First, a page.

CLEMSON, S.C. – This year’s celebration may be a little different, but it will still be a time to remember and celebrate loved ones who have passed away when Clemson University and the South Carolina Botanical Garden hold their third annual Day of the Dead, Día de los Muertos, celebration on Friday, Oct. 30, via Zoom.

La Catrina, a popular icon of death in Mexico, presides over the altar at the Day of the Dead celebration.

La Catrina, a popular icon of death in Mexico, presides over altars at Day of the Dead celebrations.
Image Credit: Clemson Public Service and Agriculture

This event will be held in both English and Spanish. The celebration in English is from 7 p.m. to 8 p.m. Eastern Time. The celebration in Spanish is from 8 p.m. to 9 p.m. Eastern Time.

Previously held at the South Carolina Botanical Garden, this event attracted close to 600 attendees in 2018 and 1,500 in 2019. This year’s celebration was moved online in response to the COVID-19 pandemic.

“To protect everyone, this important celebration will be held online this year,” said Rodrigo Martinez-Duarte, a Clemson University associate professor of mechanical engineering and chair of this year’s event. “We had such tremendous responses the two years we’ve held this celebration, we wanted to hold it again to help create awareness of the Mexican/Latino culture. The organizing committee, primarily staff and faculty from Clemson University and the Botanical Garden, has been working hard to offer the community an engaging experience.”

The Day of the Dead Festival is a traditional Latin American holiday when people celebrate and honor loved ones who have died. The festival is celebrated by several different Latino cultures. Martinez-Duarte noted this is not a sad holiday but one of celebration.

This celebration is the result of the ancient ritual venerations and offerings to the goddess Mictecacihuatl, “Lady of the Dead,” for children and adults who have died. The emphasis of this holiday is on honoring memories and uniting communities as well as using celebration and vibrant colors to lighten the dark shades of human mortality.

Lee Gill, Clemson’s chief diversity officer, said this event is representative of the university’s support of and engagement with the Hispanic community.

“Clemson is proud to host this online initiative which emphasizes the values of celebration and curiosity around the increasing diversity in our state,” Gill said. “We invite everyone to take part in this activity and learn what a celebration of the Day of the Dead means to the Hispanic community.”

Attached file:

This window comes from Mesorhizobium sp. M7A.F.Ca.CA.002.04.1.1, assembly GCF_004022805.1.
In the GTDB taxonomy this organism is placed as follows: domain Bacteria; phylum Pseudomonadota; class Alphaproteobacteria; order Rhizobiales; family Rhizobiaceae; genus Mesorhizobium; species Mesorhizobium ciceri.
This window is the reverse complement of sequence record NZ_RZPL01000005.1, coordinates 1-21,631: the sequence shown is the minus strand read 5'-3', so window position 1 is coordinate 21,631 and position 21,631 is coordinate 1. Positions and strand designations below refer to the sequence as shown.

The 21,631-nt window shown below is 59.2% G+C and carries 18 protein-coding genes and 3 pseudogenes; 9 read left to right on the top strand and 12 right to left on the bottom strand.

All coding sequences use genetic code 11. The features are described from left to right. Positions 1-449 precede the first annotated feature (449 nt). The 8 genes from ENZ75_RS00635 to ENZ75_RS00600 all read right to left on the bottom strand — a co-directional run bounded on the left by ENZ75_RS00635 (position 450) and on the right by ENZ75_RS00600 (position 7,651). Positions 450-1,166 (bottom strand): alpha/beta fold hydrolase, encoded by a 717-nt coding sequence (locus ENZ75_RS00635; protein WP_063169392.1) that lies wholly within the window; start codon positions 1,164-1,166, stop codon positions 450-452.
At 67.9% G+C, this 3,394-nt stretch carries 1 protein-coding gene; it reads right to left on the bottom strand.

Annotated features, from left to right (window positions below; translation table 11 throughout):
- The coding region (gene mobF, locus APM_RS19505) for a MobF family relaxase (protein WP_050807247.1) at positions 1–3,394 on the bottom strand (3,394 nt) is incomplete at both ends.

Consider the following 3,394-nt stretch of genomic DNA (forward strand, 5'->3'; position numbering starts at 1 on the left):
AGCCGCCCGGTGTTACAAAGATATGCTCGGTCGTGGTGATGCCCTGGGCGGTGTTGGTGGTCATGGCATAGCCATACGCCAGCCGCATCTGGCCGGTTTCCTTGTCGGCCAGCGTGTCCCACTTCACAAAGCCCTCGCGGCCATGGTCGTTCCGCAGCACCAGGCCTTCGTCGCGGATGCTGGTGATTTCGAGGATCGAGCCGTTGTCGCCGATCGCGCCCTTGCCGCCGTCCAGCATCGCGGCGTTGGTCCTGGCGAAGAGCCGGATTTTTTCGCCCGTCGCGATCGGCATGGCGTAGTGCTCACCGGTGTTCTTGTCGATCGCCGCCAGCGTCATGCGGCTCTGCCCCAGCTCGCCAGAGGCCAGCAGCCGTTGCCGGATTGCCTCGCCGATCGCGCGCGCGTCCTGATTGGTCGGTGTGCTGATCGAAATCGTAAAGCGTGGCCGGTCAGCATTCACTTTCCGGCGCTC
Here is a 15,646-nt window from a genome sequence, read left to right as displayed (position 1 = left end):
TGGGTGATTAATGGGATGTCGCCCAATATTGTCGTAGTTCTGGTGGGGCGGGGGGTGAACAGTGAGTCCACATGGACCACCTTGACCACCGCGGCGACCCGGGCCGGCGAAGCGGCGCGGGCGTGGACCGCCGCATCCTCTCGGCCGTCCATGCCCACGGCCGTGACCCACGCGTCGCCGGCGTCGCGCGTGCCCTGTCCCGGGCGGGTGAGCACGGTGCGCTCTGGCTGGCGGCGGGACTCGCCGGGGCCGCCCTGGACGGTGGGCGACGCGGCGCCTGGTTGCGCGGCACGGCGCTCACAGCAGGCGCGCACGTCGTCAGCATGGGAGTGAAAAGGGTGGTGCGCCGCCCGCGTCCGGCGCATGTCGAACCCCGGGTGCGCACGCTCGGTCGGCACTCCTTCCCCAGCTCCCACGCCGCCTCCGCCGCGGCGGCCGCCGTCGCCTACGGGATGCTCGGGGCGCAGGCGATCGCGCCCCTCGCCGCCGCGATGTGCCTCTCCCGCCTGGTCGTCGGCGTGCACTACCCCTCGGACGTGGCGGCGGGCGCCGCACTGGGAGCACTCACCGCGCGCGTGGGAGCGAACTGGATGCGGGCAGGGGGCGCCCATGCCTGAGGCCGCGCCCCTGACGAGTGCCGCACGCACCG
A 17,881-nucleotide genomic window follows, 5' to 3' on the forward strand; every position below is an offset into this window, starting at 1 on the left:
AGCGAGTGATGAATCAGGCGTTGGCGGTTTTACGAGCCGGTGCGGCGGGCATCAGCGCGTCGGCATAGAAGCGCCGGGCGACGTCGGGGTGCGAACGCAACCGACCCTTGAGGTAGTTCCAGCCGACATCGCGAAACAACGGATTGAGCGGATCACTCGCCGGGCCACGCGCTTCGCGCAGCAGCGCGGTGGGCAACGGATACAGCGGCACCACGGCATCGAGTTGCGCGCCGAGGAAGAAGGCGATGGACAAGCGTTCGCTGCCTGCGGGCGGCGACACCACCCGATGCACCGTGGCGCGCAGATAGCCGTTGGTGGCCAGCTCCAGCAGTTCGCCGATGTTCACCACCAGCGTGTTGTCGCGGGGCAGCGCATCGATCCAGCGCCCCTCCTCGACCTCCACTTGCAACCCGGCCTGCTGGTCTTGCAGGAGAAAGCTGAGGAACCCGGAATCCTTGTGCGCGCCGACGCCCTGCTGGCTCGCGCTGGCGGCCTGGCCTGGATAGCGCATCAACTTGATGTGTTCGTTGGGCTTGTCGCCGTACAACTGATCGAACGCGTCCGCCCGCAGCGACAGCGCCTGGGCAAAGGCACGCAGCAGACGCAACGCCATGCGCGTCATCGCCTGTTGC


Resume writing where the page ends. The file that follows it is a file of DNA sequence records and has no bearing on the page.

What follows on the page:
This event is free, but registration is required. Please visit clemsondayofthedead.org to register before Oct. 30.

Altars are the most prominent feature in Day of the Dead celebrations because the altars show dead souls the way to their homes.

Altars are the most prominent feature in Day of the Dead celebrations because the altars are believed to show dead souls the way to their homes.
Image Credit: Clemson Public Service and Agriculture

Registrants for this year’s celebration will receive a link to a virtual journey where they will learn about the history of the Day of the Dead celebration and some of its meaningful elements, which include richly decorated altars or “ofrendas” in the houses and at gravesites of the departed. These altars are common Day of the Dead traditions and feature different elements believed to facilitate the journey of loved ones from the afterlife, to welcome them at the home and to celebrate together in this special night. These elements include flowers, “cempasuchitl” or marigold, pictures of the departed, their favorite items and foods and other lively objects such as sugar skulls, skeletons, incense and candles.

Participants will learn about the history of this celebration and meanings of  different altar elements, receive tutorials on how to assemble their own altars, and learn how to make pan de muerto (bread), sugar skulls and papel picado (a traditional decoration). They also will have an opportunity to watch an artistic performance of “La Llorona.” Educational segments about other traditions and symbols, including Catrinas and Calaveras Literarias (poems), are also included.

Sponsors for this year’s event include the Clemson Commission on Latino Affairs, the South Carolina Botanical Garden, the Clemson Office of Inclusion and Equity, the Consulate of Mexico at Raleigh and the Hispanic Alliance from Greenville.

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